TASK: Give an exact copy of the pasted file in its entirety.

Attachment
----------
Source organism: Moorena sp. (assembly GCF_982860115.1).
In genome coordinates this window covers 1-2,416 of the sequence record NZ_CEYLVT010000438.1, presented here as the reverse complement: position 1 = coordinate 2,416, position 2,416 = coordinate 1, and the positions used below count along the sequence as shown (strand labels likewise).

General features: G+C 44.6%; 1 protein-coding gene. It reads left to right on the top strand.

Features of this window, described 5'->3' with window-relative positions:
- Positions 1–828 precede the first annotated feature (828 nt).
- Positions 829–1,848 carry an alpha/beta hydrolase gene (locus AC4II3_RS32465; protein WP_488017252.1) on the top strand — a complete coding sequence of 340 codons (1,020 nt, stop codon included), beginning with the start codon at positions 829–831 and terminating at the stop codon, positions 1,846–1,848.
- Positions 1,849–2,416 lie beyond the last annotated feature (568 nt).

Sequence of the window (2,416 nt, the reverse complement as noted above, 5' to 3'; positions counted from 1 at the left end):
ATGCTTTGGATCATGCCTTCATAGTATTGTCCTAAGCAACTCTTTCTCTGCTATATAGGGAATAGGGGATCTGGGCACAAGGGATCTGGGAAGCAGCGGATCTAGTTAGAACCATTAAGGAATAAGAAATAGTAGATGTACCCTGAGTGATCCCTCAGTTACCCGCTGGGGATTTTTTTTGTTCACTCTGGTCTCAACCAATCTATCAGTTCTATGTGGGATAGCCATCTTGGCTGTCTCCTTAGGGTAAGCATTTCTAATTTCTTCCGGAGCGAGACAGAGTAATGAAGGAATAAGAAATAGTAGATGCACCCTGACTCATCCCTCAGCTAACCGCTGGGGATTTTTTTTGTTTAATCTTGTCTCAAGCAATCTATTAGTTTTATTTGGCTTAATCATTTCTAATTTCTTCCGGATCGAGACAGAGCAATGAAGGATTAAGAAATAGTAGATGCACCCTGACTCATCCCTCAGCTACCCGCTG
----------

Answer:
Source organism: Moorena sp. (assembly GCF_982860115.1).
In genome coordinates this window covers 1-2,416 of the sequence record NZ_CEYLVT010000438.1, presented here as the reverse complement: position 1 = coordinate 2,416, position 2,416 = coordinate 1, and the positions used below count along the sequence as shown (strand labels likewise).

General features: G+C 44.6%; 1 protein-coding gene. It reads left to right on the top strand.

Features of this window, described 5'->3' with window-relative positions:
- Positions 1–828 precede the first annotated feature (828 nt).
- Positions 829–1,848 carry an alpha/beta hydrolase gene (locus AC4II3_RS32465; protein WP_488017252.1) on the top strand — a complete coding sequence of 340 codons (1,020 nt, stop codon included), beginning with the start codon at positions 829–831 and terminating at the stop codon, positions 1,846–1,848.
- Positions 1,849–2,416 lie beyond the last annotated feature (568 nt).

Sequence of the window (2,416 nt, the reverse complement as noted above, 5' to 3'; positions counted from 1 at the left end):
ATGCTTTGGATCATGCCTTCATAGTATTGTCCTAAGCAACTCTTTCTCTGCTATATAGGGAATAGGGGATCTGGGCACAAGGGATCTGGGAAGCAGCGGATCTAGTTAGAACCATTAAGGAATAAGAAATAGTAGATGTACCCTGAGTGATCCCTCAGTTACCCGCTGGGGATTTTTTTTGTTCACTCTGGTCTCAACCAATCTATCAGTTCTATGTGGGATAGCCATCTTGGCTGTCTCCTTAGGGTAAGCATTTCTAATTTCTTCCGGAGCGAGACAGAGTAATGAAGGAATAAGAAATAGTAGATGCACCCTGACTCATCCCTCAGCTAACCGCTGGGGATTTTTTTTGTTTAATCTTGTCTCAAGCAATCTATTAGTTTTATTTGGCTTAATCATTTCTAATTTCTTCCGGATCGAGACAGAGCAATGAAGGATTAAGAAATAGTAGATGCACCCTGACTCATCCCTCAGCTACCCGCTG